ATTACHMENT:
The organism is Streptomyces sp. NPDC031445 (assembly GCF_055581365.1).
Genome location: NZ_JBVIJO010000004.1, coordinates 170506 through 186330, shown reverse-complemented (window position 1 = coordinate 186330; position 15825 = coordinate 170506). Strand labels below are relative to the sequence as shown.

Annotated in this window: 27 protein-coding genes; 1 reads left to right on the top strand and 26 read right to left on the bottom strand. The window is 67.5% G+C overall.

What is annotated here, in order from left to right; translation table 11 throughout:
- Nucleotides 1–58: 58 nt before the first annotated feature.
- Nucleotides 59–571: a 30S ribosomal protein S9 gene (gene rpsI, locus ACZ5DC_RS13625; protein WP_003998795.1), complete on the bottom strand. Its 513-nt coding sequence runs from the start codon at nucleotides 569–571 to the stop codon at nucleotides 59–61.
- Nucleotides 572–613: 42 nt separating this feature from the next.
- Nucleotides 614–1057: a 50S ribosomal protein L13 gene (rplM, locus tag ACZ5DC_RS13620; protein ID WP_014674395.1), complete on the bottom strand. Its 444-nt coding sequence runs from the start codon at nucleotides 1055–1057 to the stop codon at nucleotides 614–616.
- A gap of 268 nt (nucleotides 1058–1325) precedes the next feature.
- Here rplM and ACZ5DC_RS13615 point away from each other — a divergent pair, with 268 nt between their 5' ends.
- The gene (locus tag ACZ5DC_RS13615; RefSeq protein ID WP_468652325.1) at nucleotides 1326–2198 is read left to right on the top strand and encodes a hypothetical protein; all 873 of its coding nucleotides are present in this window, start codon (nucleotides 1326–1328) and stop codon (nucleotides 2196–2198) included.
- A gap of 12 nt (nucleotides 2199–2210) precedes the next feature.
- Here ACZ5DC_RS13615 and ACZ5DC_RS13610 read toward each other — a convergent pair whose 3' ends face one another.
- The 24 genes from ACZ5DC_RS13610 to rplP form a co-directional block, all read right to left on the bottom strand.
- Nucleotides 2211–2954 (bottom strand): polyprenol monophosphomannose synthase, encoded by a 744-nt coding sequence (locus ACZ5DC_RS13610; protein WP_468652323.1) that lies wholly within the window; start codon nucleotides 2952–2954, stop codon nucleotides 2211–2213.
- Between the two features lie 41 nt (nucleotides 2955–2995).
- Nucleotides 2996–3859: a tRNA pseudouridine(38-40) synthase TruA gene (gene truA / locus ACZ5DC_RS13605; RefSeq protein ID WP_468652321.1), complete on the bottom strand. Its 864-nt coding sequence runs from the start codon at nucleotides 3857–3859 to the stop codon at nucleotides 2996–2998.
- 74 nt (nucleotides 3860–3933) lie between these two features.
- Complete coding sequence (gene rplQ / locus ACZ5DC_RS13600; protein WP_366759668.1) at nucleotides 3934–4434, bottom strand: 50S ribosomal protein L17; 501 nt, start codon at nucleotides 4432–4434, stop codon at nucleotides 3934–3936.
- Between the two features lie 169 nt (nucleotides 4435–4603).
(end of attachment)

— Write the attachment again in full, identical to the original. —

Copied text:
The organism is Streptomyces sp. NPDC031445 (assembly GCF_055581365.1).
Genome location: NZ_JBVIJO010000004.1, coordinates 170506 through 186330, shown reverse-complemented (window position 1 = coordinate 186330; position 15825 = coordinate 170506). Strand labels below are relative to the sequence as shown.

Annotated in this window: 27 protein-coding genes; 1 reads left to right on the top strand and 26 read right to left on the bottom strand. The window is 67.5% G+C overall.

What is annotated here, in order from left to right; translation table 11 throughout:
- Nucleotides 1–58: 58 nt before the first annotated feature.
- Nucleotides 59–571: a 30S ribosomal protein S9 gene (gene rpsI, locus ACZ5DC_RS13625; protein WP_003998795.1), complete on the bottom strand. Its 513-nt coding sequence runs from the start codon at nucleotides 569–571 to the stop codon at nucleotides 59–61.
- Nucleotides 572–613: 42 nt separating this feature from the next.
- Nucleotides 614–1057: a 50S ribosomal protein L13 gene (rplM, locus tag ACZ5DC_RS13620; protein ID WP_014674395.1), complete on the bottom strand. Its 444-nt coding sequence runs from the start codon at nucleotides 1055–1057 to the stop codon at nucleotides 614–616.
- A gap of 268 nt (nucleotides 1058–1325) precedes the next feature.
- Here rplM and ACZ5DC_RS13615 point away from each other — a divergent pair, with 268 nt between their 5' ends.
- The gene (locus tag ACZ5DC_RS13615; RefSeq protein ID WP_468652325.1) at nucleotides 1326–2198 is read left to right on the top strand and encodes a hypothetical protein; all 873 of its coding nucleotides are present in this window, start codon (nucleotides 1326–1328) and stop codon (nucleotides 2196–2198) included.
- A gap of 12 nt (nucleotides 2199–2210) precedes the next feature.
- Here ACZ5DC_RS13615 and ACZ5DC_RS13610 read toward each other — a convergent pair whose 3' ends face one another.
- The 24 genes from ACZ5DC_RS13610 to rplP form a co-directional block, all read right to left on the bottom strand.
- Nucleotides 2211–2954 (bottom strand): polyprenol monophosphomannose synthase, encoded by a 744-nt coding sequence (locus ACZ5DC_RS13610; protein WP_468652323.1) that lies wholly within the window; start codon nucleotides 2952–2954, stop codon nucleotides 2211–2213.
- Between the two features lie 41 nt (nucleotides 2955–2995).
- Nucleotides 2996–3859: a tRNA pseudouridine(38-40) synthase TruA gene (gene truA / locus ACZ5DC_RS13605; RefSeq protein ID WP_468652321.1), complete on the bottom strand. Its 864-nt coding sequence runs from the start codon at nucleotides 3857–3859 to the stop codon at nucleotides 2996–2998.
- 74 nt (nucleotides 3860–3933) lie between these two features.
- Complete coding sequence (gene rplQ / locus ACZ5DC_RS13600; protein WP_366759668.1) at nucleotides 3934–4434, bottom strand: 50S ribosomal protein L17; 501 nt, start codon at nucleotides 4432–4434, stop codon at nucleotides 3934–3936.
- Between the two features lie 169 nt (nucleotides 4435–4603).